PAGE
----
4 frontrunners to become California's next senator debate in round 2

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SAN FRANCISCO - The four frontrunners vying to become California’s next U.S. senator on Monday debated crime, housing and border policies in San Francisco while navigating around the likely presidential nominees Joe Biden and Donald Trump.

The second debate between the candidates featured Democratic Reps. Barbara Lee, Katie Porter and Adam Schiff and Republican former baseball star Steve Garvey.

Here are some takeaways:


Compared to the first debate, the top four candidates limited their attacks on each other, considerably. During the January 22 debate, Democrat members of Congress Adam Schiff, Katie Porter and Barbara Lee took turns challenging and pushing political newcomer and Republican first-time candidate Steve Garvey. In particular, Garvey was pressed on whether he would support former President Trump after voting for him twice in 2016 and 2020. He was scrutinized for refusing to answer, and Porter said, "Once a Dodger, always a dodger."

Garvey was asked the question again by moderators, to which he responded, "I’ll make that decision when the time comes," said Garvey. "I hope this puts to an end the constant badgering and the use of the former president’s name as an attack on me, to try to paint me into a corner and that’s what career politicians do."

Overall, the candidates were much more focused on stating their positions on several hot-button issues including immigration, the Israel-Hamas war, housing, homelessness and crime.


Once again, the former President and leading GOP candidate for president’s name was invoked several times. Prompted by a question about certifying the election if Trump wins, Schiff said, "He shouldn’t be on the ballot. Because the constitution is quite clear, you take an oath to defend the constitution, and then you violate that oath with insurrection, you should be off the ballot."

The other Democrats agreed with Schiff, that Mr. Trump should be barred from the ballot.

After an exchange between Garvey and Schiff over Trump, Porter said, "This constant back and forth between Democrats and Republicans is what people are fed up with," said Porter. "The question you asked is one that deserves to be answered."


As President Biden and former President Trump move closer towards a rematch in November, national headlines involving the office were front-and-center.

On the failed border deal in the Senate, the candidates were asked if the President should take executive action. "The president should make an executive order, comprehensive immigration reform is necessary," said Rep. Lee. "We will not have border security until we have comprehensive border reform."

The other Democrats agreed the president is using his legal authority as it relates to the border. Garvey placed the blame squarely on the president. "On day one, the president opened the flood gates, and created a crisis in the United States," said Garvey. "He should be the one to step up and close the border."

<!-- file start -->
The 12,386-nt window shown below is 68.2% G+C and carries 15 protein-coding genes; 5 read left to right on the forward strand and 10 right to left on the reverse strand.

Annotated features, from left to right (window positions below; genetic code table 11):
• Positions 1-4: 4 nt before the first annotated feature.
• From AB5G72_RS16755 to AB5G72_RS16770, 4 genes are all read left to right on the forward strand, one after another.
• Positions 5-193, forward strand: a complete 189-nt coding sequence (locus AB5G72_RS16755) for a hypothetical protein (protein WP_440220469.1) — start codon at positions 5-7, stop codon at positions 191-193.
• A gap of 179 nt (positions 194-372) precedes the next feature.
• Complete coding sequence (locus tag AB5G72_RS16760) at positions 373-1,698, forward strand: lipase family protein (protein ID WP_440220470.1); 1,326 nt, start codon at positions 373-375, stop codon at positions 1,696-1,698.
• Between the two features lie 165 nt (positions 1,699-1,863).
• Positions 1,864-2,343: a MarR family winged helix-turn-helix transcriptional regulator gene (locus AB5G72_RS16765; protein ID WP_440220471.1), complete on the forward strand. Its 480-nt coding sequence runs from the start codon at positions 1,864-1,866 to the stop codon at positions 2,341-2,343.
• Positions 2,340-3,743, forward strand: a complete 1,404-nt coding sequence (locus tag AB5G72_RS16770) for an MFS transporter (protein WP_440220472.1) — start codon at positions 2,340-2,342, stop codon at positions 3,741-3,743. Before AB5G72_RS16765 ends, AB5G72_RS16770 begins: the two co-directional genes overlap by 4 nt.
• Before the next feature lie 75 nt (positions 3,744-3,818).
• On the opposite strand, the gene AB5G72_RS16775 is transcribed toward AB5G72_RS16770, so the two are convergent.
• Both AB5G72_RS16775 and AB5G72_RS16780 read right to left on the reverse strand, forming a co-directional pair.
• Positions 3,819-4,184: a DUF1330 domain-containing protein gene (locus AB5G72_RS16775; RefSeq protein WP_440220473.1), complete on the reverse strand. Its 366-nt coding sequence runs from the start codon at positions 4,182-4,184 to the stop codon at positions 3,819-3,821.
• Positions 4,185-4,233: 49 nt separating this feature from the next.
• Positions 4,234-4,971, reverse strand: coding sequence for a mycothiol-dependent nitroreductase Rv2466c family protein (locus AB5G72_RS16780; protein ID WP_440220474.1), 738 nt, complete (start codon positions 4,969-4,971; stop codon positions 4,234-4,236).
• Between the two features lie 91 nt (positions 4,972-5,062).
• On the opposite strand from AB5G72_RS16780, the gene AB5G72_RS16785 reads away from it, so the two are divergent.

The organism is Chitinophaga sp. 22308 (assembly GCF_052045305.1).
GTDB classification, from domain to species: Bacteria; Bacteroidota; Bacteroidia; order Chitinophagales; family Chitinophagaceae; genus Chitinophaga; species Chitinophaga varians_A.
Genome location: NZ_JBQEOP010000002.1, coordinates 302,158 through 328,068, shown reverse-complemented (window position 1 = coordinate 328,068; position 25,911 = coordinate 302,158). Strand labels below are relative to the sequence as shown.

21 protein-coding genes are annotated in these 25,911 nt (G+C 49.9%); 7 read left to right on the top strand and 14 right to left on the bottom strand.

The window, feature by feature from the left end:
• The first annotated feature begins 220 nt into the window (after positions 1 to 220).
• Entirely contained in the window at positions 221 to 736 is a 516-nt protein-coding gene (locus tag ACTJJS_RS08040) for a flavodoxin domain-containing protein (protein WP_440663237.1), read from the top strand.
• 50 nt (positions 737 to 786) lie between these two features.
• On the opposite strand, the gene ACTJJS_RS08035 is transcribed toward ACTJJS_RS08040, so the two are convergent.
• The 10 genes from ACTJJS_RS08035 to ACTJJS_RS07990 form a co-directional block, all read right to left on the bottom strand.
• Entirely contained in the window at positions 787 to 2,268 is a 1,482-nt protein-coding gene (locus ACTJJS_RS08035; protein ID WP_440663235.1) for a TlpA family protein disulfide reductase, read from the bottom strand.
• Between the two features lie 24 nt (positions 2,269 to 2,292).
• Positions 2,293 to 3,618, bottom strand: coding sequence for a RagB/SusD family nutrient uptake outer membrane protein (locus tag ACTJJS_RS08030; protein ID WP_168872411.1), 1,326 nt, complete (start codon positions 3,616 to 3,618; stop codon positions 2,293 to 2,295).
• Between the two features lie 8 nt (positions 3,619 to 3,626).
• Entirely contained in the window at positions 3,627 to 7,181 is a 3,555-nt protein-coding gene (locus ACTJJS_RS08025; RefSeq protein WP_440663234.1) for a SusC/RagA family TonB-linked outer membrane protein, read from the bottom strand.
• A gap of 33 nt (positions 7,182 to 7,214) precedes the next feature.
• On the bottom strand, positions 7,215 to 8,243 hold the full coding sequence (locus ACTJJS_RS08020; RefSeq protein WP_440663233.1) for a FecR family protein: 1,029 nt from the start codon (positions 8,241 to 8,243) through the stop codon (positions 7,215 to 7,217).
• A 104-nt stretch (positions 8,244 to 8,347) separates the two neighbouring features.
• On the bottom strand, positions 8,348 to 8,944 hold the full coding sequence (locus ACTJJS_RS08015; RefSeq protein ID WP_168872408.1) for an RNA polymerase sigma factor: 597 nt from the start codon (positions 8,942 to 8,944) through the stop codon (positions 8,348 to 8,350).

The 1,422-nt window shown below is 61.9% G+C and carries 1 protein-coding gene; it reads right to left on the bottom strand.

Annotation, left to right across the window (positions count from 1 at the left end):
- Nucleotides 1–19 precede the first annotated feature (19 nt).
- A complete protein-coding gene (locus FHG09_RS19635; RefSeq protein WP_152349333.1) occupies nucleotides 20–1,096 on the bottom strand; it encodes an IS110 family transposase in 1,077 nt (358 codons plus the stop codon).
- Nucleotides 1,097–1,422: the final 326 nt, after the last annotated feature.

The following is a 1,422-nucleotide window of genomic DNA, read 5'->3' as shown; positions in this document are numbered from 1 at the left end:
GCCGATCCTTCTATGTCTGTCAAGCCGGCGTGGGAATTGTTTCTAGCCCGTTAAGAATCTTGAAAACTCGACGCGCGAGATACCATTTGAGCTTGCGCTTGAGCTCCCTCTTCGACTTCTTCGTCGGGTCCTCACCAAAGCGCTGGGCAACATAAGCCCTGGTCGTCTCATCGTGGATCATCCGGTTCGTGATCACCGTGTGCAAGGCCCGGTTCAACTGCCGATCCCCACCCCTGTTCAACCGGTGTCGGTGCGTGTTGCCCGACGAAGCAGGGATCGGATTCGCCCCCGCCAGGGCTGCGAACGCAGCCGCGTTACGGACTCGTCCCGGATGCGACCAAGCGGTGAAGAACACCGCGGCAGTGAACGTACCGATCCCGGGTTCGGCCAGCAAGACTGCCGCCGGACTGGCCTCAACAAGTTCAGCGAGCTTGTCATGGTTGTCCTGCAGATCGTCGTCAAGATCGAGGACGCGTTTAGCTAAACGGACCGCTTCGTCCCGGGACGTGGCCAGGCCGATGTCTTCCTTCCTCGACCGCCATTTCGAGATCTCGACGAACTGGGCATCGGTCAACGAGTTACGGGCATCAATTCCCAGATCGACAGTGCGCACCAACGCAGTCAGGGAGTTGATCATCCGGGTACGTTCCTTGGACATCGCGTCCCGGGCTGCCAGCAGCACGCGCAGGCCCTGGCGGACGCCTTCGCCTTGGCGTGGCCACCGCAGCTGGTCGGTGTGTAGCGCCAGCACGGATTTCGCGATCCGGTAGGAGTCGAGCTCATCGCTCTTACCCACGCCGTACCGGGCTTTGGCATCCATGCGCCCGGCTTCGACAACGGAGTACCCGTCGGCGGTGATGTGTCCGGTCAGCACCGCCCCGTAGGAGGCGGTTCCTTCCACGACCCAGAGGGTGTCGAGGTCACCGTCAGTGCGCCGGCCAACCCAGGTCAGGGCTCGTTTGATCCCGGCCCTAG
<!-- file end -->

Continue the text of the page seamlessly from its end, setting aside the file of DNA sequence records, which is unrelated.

In the aftermath of a special counsel report calling President Biden a "sympathetic, well-meaning, elderly man with a poor memory," the candidates were asked about age limits for candidates. After praising the 81-year-old’s record, Porter did not shoot down the idea. "I do think generally that age limits are a conversation for all elected officials that we ought to be having," said Porter.

Garvey struck a different tone. "This president, we’re saddened when we look at him, the state he’s in now," said Garvey. "Let’s not forget, this country’s worse off than it was three years ago."

Schiff defended Biden. "Some people are unfit for office at any age, and I put Donald Trump in that category," said Schiff.


Ballots have been sent out and early voting has started. With three weeks until Super Tuesday and the California primary, the candidates are trying to set themselves apart and appeal to voters.

The latest poll shows Schiff leading the pack, Garvey and Porter in a dead heat for second, and Lee trailing behind. Still, according to the poll, about 29% of voters are still undecided. "As someone who’s been consistent standing up for what is right, a progressive champion for all these years," said Lee. "I think voters are going to be able to see the distinction between all of us."

They’re battling through the airwaves too. Schiff recently released an ad suggesting this is a two-person race between him and Garvey.

Porter continued to rail at the assertion. "I think voters, should choose the candidates, not the other way around," said Porter after the debate. "I think it’s disappointing that Representative Schiff is trying to deprive Californians of a robust election through November."

Rep. Schiff stood by his ad campaign.

"We’re emphasizing my accomplishments, my delivering for California, my effort to bring down housing prices to attack climate change and to protect our democracy," said Garvey. "And yes, we’re contrasting me with Mr. Garvey. After all, Mr. Garvey is one of the leading candidates, leading Republican in this race, out there taking pot shots at me. And, the most clear distinction in terms of the policies of everyone on the stage, is not between the three Democrats. It’s between the three Democrats and the one Republican, I’m not going to shy away from that contrast."